With trade talks heating up, young Lakers want answers
NBA.com Global on Feb 05, 2019 09:36 PM
HOUSTON, TX - DECEMBER 13 : Kyle Kuzma #0 of the Los Angeles Lakers shoots the ball against the Houston Rockets on December 13, 2018 at the Toyota Center in Houston, Texas. (Photo by Bill Baptist/NBAE via Getty Images)
By Shaun Powell, NBA.com
If it was LeBron James’ intention to change the mood in the Lakers’ locker room here in his first season in L.A., consider it a resounding success. The morale for a team that went 35-47 last season and missed the playoffs is indeed different.
It’s more somber.
After speaking with a number of players, their agents and other sources, the general consensus paint a picture of little joy, plenty of confusion and uncertainty, along with some anger and sense of betrayal. It’s all caused by the Lakers’ obvious and public pursuit of Anthony Davis and the players who unquestionably will be shipped out to New Orleans in exchange for the All-NBA forward if a trade happens before Thursday’s (early Friday, PHL time) deadline.
None will speak on the record but it’s obvious the Davis issue is sensitive and weighing on most of the roster, especially the young core of Brandon Ingram, Josh Hart, Kyle Kuzma and Lonzo Ball. They wonder if their days in L.A. are numbered and also wonder what, if any, role LeBron has in determining who goes and who stays.
Various reports have the Lakers offering up virtually everyone on the roster for Davis, along with multiple No. 1 picks. Clearly, the pace has changed for the Lakers. After saying last summer the Lakers are intent on building a team that will be a contender for years and not just in the short term, team president Magic Johnson’s timeline has accelerated if the proposed packages for Davis are true.
And how can they not be? New Orleans wants a combination of young players and picks for a game-changing player such as Davis. The Lakers own no other assets.
In the meantime, the Lakers, currently on a road trip, are dealing with turbulence and not necessarily while thousands of feet in the air. Michael Beasley and JaVale McGee had a verbal post-game exchange with coach Luke Walton two nights ago in Oakland after a loss to the Warriors, and although it wasn’t sparked by the Davis issue directly, the trade rumors are causing stress and perhaps pushing tempers as well.
In the center of it all is LeBron.
Davis has been represented since last fall by Klutch Sports, the agency created by LeBron and run by his business partner and close friend, Rich Paul. The LeBron link to a player agency has caused a degree of concern among other NBA general managers, who wonder if there’s a conflict of interest and if it’s a good look for the league.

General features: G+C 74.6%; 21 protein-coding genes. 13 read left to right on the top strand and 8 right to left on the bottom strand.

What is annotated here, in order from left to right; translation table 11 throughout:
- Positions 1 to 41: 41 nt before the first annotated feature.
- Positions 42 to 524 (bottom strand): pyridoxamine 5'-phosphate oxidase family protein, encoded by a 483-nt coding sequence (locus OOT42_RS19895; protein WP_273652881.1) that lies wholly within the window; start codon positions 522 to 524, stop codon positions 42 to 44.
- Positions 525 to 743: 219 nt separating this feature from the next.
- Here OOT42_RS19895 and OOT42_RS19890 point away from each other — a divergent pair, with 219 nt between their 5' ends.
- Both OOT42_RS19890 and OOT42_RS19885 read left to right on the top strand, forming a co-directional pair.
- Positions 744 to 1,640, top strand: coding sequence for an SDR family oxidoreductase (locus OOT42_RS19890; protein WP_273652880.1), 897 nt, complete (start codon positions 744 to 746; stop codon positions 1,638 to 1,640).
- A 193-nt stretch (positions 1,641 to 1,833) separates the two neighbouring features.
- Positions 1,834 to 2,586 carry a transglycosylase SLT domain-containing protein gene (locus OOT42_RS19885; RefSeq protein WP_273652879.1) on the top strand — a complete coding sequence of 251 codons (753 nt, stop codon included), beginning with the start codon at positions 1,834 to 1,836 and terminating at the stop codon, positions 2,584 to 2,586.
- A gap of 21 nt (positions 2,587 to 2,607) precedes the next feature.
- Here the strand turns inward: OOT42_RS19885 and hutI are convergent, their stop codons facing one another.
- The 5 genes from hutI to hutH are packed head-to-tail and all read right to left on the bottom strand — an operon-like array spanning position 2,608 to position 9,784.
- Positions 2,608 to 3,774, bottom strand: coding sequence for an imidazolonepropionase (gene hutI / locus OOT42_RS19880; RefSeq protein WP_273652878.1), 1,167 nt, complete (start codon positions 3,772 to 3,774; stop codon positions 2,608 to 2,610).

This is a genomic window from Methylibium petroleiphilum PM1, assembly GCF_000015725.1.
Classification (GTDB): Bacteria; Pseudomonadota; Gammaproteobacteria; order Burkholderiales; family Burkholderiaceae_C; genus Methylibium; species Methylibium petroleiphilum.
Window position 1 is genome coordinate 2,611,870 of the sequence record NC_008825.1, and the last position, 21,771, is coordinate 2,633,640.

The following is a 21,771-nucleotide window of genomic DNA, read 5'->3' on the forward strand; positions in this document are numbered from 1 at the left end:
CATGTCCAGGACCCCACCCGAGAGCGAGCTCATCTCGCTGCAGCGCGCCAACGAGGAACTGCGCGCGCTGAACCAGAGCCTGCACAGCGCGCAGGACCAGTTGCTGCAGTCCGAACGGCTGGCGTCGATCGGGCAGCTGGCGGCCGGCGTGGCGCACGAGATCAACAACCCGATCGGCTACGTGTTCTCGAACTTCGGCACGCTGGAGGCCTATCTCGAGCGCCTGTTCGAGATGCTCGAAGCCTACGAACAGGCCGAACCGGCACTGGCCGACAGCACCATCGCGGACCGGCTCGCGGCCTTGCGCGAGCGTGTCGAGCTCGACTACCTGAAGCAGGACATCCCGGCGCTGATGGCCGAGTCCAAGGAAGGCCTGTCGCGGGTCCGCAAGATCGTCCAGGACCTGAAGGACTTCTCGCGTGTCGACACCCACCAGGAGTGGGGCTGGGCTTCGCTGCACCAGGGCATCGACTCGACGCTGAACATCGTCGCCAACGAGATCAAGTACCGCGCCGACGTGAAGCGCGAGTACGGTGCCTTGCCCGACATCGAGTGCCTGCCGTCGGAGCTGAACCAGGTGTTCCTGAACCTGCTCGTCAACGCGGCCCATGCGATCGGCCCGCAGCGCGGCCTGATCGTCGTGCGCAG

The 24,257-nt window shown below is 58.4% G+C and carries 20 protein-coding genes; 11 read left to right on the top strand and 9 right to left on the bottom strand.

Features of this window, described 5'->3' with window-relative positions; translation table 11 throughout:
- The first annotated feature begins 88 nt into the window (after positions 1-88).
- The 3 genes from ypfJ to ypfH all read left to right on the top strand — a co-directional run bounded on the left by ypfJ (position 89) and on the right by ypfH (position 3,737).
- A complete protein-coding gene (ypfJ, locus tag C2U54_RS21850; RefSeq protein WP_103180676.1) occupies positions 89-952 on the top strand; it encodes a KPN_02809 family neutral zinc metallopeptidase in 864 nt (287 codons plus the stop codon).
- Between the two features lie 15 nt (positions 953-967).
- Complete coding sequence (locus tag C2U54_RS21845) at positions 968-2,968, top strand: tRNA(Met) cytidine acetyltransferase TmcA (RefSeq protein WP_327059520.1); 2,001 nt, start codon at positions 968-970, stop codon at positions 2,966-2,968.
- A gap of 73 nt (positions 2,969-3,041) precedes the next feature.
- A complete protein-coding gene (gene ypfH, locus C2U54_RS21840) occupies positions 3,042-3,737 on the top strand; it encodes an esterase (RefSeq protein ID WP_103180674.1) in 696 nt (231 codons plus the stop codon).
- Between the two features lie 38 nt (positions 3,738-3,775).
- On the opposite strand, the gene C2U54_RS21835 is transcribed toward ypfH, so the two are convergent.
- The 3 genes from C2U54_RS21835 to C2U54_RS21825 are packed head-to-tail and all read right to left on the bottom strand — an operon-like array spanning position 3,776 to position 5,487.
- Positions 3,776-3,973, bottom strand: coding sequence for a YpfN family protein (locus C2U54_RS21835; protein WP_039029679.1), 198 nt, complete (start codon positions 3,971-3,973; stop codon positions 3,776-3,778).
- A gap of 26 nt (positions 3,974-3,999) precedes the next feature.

It also has rival agents suspecting that LeBron is involved in talks for Davis and at the very least serving as a sounding board for Magic and Laker executive Rob Pelinka. It wouldn’t be unreasonable for the Lakers to get LeBron’s hot take on this or any major decision involving personnel; that’s a perk enjoyed by a number of star players throughout the NBA, and has been for years.
But: Following the Lakers’ victory over the Clippers last week when LeBron made his return after missing 17 games with a groin injury, he repeatedly expressed how thrilled he was to be back on the floor with "my guys” and that didn’t sit well with some of his teammates, according to their agents.
Essentially, they’re not sure where they stand with LeBron in the Davis situation. And the young players appear too intimidated to confront LeBron and get clarity.
There’s another issue at play here: Are the Lakers planning to surrender too much for Davis by gutting the team?
If the Lakers are willing to part with their young core and at least two veterans to make the salaries match, who’s left to make them competitive with Davis and LeBron?
The Pelicans, according to league sources, are insisting that any team wanting Davis must also take guard E’Twaun Moore and his contract in return. This will allow the Pelicans to get young players, multiple picks and salary cap flexibility in a single transaction. In a sense, Davis is indeed a franchise player — trading him might allow the Pelicans to remake their entire franchise.
Davis reportedly gave the Pelicans other teams on a wish-list, yet those teams’ options appear limited. One is the Bucks, who lack promising young players, and given that Milwaukee is leading the East, their first-round pick won’t be attractive. Another is the Knicks, who won’t have defined assets until after the draft lottery in May when their place in the June draft will be revealed.
If the Pelicans decide to wait until summer, that means they believe there’s a better deal waiting after the draft and free agency. That places urgency on the Lakers to get something done before Thursday.
One way or another, whether he comes to the Lakers or stays in New Orleans at least for the next five months, Davis will bring some relief and help clear the air to a Lakers team that desperately needs it.
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